Out-Law News | 16 Jan 2012 | 10:27 am | 3 min. read
EMI Music Ireland lodged legal documents against the Government with the country's High Court, according to the Irish Times. The company's chief executive, Willie Kavanagh, said the Government had not sent EMI a copy of new anti-piracy laws it is due to announce this month leading him "to believe it’s unlikely to satisfy the music industry’s requirement for injunctive relief,” according to the paper's report.
In 2010 an Irish judge ruled that Ireland was not fully in compliance with EU copyright laws because of its failure "to provide legislative provisions for blocking, diverting and interrupting internet copyright theft".
EMI Ireland and other record companies, including Sony and Universal, had asked the High Court to issue an injunction to "prevent the theft of their copyright by third parties illegally downloading it over the internet" in a case against Irish internet service provider (ISP) UPC. However, the judge said that although an injunction was "merited on the facts" of the case, he could not issue one because the country's Copyright and Related Rights Act "made no proper provision for the blocking, diverting or interrupting of internet communications intent on breaching copyright".
In December the Irish Government announced plans to change copyright law by giving rights holders the chance to seek court orders that require ISPs in the country to ban customers' access to pirated content.
Rights holders in Ireland were dealt a blow by the country's data protection watchdog last month when it ordered Eircom, the largest ISP in Ireland, to stop using its 'three strikes' system for identifying and warning alleged illegal music file-sharers. The Office of the Data Protection Commissioner expressed concern that the system of using internet protocol addresses to identify alleged copyright infringers invades customers' privacy.
However, Kavanagh said Eircom's system was “working incredibly well”, and that other ISPs should introduce similar ones, according to the Irish Times report.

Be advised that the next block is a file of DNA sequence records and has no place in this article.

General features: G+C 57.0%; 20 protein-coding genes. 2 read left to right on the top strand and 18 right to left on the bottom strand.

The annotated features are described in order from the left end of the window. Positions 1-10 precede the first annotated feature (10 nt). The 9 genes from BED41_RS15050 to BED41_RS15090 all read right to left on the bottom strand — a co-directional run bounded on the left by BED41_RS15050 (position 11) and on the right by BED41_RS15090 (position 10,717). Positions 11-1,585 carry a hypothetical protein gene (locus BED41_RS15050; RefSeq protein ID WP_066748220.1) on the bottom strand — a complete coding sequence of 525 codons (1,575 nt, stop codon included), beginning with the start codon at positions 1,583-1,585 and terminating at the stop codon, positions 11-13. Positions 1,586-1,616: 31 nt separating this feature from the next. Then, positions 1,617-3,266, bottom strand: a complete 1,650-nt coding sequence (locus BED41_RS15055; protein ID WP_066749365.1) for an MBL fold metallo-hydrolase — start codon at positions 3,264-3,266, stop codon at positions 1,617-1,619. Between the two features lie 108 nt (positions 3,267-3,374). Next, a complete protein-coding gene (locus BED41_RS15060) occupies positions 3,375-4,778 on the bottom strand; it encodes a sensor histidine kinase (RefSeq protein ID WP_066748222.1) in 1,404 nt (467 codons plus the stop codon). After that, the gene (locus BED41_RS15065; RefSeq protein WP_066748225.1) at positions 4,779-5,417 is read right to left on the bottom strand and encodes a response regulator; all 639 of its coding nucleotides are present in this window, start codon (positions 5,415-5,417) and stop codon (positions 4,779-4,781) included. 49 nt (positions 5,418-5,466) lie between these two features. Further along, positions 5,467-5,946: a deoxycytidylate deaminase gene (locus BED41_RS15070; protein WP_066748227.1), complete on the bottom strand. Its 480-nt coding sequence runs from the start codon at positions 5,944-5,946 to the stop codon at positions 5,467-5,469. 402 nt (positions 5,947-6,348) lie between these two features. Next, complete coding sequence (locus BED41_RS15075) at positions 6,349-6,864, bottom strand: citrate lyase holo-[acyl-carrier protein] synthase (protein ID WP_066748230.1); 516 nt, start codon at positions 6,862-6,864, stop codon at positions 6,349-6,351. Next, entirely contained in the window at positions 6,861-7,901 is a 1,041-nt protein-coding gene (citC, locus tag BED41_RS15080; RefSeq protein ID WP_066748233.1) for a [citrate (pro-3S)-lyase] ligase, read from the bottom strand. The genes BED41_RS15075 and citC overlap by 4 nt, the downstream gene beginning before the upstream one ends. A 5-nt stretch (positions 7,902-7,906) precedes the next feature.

In November the European Court of Justice ruled that although the protection of intellectual property is a fundamental right under EU law, it is not "absolutely protected" and has to be balanced against other fundamental rights. It ruled that a Belgian court had not struck a "fair balance" between the rights of a music royalties collecting society and those of an ISP and its users when ordering the ISP to filter online traffic in search of copyright infringement.
In the UK, rights holders have been calling for provisions under the Digital Economy Act (DEA) to be introduced. The Act is a controversial law that includes provisions aimed at combating online copyright infringement.
Under the DEA Ofcom, the UK's communications regulator, must draw up new regulations to enable rights holders to obtain redress against user piracy.
In a draft code of practice published in May 2010 Ofcom said that internet users should receive three warning letters from their ISP if they are suspected of copyright infringements online.
Details of illegal file-sharers that receive more than three letters in a year would be added to a blacklist, the draft code said. Copyright holders would have access to the list to enable them to identify infringers. Under the draft code, ISPs could also have to suspend users' internet access if they are found to be illegally downloading copyrighted material.
Ofcom and the Department for Culture, Media and Sport (DCMS) had been expected to publish the finalised regulations in the middle of last year, but the process has been delayed. Opponents of the DEA have challenged the legality of the measures and say the law was rushed through Parliament without proper debate when it was passed in the 'wash up' period prior to the 2010 general election.
In April last year the UK Government won a High Court ruling in which the court rejected claims made by BT and TalkTalk that the DEA violated EU laws on privacy and electronic communications. However, in October the ISPs were granted the right to appeal against that decision and although the Government said it would not hold up its efforts to enact new anti-piracy measures under the DEA, the measures have still to be introduced.
Separate rules under sections 17 and 18 of the DEA allow other anti-piracy measures to be drawn up at the behest of the Culture Secretary. Those measures would see courts decide whether to force ISPs to block access to pirated copyright works. In August the Government announced that it had no plans to bring any new regulations under sections 17 and 18 into law "at this time".
However, in November the Open Rights Group published papers uncovered through a freedom of information request detailing behind-the-scenes discussions on website blocking. The DCMS facilitated the discussions with rights holder groups, ISPs and other stakeholders.
Representative bodies from across the creative industries had detailed a plans for a new code of practice around website blocking in which ISPs would have to implement measures to cut off customers' access to content under agreed procedures. In a meeting on 19 September Culture Minister Ed Vaizey said Government did not want to introduce new regulations on website blocking "unless necessary".